Was That Trade Show Worth It?

I was talking the other day to a friend who runs marketing for his company, and he was describing their plans to increase their presence at various trade shows and marketing program valueconferences. At the same time, he expressed a certain degree of frustration – how it was incredibly difficult to actually measure the value of the shows. How do you determine which trade shows are worthwhile and which are not?

It had me reflecting on my own experience making those decisions as CEO of a software company. The first conference I exhibited at was called VBits – a developer conference for what was then a new language called Visual Basic. It wasn’t much of a risk; I think our total cost to exhibit might have been $1000. And it was easy to measure the value of exhibiting – vendors were allowed to sell product from the exhibit floor, and there was such a high level of demand that the booth staff were swiping credit cards as fast as people could wave them at us. We cleared about $15,000 at that show – which was pretty good for a tiny startup. Trade shows in that industry at that time weren’t just a marketing tool, they were a sales channel.

As time went on, between increasing regulations (from unions to taxing authorities) and a desire to go upscale, selling products at conferences became less common and ultimately was prohibited. With that change it became harder to figure out whether exhibiting was worthwhile. In fact, one of the main arguments to attend was that if we didn’t  it would somehow be noticed and it could harm our brand or business.

Even that argument lost its persuasiveness as the Internet became the dominant business communication tool. Your web site was infinitely more important that a booth at a show. Not that shows didn’t have value, but it was hard to measure. Justification came in the form of anecdotes instead of numbers and return on investment.

I can only imagine how things would have looked if we had Salesforce and our Marketing Performance Measurement application available then. We’d be able to give each trade show its own campaign, and every name we collected would become a response on that campaign. After we followed up with attendees, those that showed interest would become another response to the follow-up campaign (whether it was by mail, email or phone).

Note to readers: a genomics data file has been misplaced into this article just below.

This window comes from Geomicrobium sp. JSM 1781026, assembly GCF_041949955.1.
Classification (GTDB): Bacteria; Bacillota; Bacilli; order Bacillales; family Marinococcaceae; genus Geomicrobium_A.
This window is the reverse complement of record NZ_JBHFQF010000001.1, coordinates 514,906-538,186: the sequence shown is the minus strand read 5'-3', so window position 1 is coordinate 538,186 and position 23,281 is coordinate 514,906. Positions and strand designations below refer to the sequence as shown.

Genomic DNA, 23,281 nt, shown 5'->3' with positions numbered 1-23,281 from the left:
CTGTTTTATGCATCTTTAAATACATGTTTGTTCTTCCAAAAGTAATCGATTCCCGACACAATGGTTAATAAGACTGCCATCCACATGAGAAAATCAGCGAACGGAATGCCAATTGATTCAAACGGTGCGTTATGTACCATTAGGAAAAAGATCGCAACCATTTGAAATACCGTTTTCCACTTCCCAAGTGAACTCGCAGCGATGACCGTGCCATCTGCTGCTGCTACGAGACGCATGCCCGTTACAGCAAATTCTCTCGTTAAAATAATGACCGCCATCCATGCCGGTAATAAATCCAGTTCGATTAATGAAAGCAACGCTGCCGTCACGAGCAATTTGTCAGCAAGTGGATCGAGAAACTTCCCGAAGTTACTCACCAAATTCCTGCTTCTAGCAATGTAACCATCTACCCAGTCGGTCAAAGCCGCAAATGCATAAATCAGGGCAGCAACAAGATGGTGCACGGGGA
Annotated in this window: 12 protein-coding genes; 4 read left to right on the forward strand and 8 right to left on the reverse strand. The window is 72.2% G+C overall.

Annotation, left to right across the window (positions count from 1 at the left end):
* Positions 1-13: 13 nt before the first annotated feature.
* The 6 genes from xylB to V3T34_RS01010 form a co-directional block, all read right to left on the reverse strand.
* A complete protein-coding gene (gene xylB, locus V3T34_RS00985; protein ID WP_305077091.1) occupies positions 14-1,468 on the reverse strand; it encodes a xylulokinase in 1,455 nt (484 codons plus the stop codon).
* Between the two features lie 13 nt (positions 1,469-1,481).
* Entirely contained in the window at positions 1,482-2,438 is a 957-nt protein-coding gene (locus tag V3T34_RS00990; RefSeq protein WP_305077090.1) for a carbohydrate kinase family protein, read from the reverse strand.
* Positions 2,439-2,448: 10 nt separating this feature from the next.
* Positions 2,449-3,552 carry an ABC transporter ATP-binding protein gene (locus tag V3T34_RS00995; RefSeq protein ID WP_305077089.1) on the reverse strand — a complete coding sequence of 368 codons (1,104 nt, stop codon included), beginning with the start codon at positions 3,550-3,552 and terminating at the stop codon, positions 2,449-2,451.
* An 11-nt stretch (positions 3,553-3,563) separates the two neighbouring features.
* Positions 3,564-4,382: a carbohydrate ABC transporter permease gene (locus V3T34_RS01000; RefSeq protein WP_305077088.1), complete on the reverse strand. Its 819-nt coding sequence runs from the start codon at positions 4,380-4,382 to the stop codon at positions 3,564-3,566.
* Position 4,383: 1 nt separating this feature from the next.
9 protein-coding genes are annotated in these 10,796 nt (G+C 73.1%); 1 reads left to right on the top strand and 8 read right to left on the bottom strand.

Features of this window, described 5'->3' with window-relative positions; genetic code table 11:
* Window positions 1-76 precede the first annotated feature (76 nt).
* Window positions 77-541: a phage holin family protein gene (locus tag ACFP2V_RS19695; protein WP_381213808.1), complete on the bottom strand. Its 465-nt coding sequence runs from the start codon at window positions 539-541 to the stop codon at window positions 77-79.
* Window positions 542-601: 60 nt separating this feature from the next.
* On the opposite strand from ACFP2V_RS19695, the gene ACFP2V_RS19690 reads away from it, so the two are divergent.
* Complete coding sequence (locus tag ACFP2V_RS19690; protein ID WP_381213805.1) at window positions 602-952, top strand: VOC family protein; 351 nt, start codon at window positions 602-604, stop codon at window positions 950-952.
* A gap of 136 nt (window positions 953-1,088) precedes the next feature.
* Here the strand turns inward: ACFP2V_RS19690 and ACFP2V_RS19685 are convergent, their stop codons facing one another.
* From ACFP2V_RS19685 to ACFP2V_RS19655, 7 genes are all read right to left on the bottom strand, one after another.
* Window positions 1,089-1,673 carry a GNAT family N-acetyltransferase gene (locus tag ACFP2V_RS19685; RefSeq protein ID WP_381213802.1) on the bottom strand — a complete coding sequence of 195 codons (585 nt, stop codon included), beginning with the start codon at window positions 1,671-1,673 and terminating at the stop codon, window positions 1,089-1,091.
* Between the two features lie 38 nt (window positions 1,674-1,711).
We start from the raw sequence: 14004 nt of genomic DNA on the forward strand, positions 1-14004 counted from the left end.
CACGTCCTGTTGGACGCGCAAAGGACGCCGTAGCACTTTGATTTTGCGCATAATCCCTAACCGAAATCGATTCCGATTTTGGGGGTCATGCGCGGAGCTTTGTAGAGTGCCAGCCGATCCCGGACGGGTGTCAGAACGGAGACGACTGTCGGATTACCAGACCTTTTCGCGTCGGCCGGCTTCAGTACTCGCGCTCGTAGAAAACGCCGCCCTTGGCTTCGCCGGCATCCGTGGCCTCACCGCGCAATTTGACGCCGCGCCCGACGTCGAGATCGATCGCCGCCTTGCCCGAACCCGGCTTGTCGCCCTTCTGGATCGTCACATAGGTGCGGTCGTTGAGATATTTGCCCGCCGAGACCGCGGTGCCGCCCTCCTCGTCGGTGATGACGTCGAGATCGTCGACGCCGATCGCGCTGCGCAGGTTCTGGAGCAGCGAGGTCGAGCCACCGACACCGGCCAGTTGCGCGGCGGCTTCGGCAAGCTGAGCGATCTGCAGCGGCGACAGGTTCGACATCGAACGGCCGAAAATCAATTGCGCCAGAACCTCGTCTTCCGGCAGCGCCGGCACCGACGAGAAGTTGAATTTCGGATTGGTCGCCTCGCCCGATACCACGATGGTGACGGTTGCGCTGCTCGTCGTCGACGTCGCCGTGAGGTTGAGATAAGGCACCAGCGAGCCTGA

And when it came time to decide the next year whether or not we should attend that conference again – it would be a simple matter of pulling up a report that showed the amount of revenue that was generated by the trade-show campaign – because our campaign influence models factor in every response and interaction for a lead or contact, not just the first, or last, or the one that happened to be the most recent when the opportunity opened. And it doesn’t care if the person who stopped by our booth at the show was a new lead or a long time customer – we would still capture the visit as a response, and if it led to a new opportunity, the opportunity revenue would still be attributed correctly.

Well, what’s done is done. I’m pretty sure we wasted a lot of money going to certain conferences over the years. How much, and which ones, I’ll never know. It’s a lot easier nowadays where the tools are available to accurately capture, measure and report on the value of trade shows and conferences. And I’m sure you appreciate that every time you face the question of whether or not a trade show is worthwhile you can instantly determine how much the show cost and how much revenue it generated. Which all of you are already doing… right?



Dan Appleman

About Dan Appleman

As Full Circle Insights’ CTO, Dan Appleman brings a broad technology experience to our customers. In addition to having supported over 30 Salesforce.com implementations with technology solutions, Dan is also the author of the book "Advanced Apex Programming for Salesforce.com and Force.com" and has been a speaker at Dreamforce since 2012. Previously, he was the founder of Desaware, Inc. a developer of add-on products for Microsoft Visual Studio, a co-founder of Apress publishing, and the author of numerous books and articles.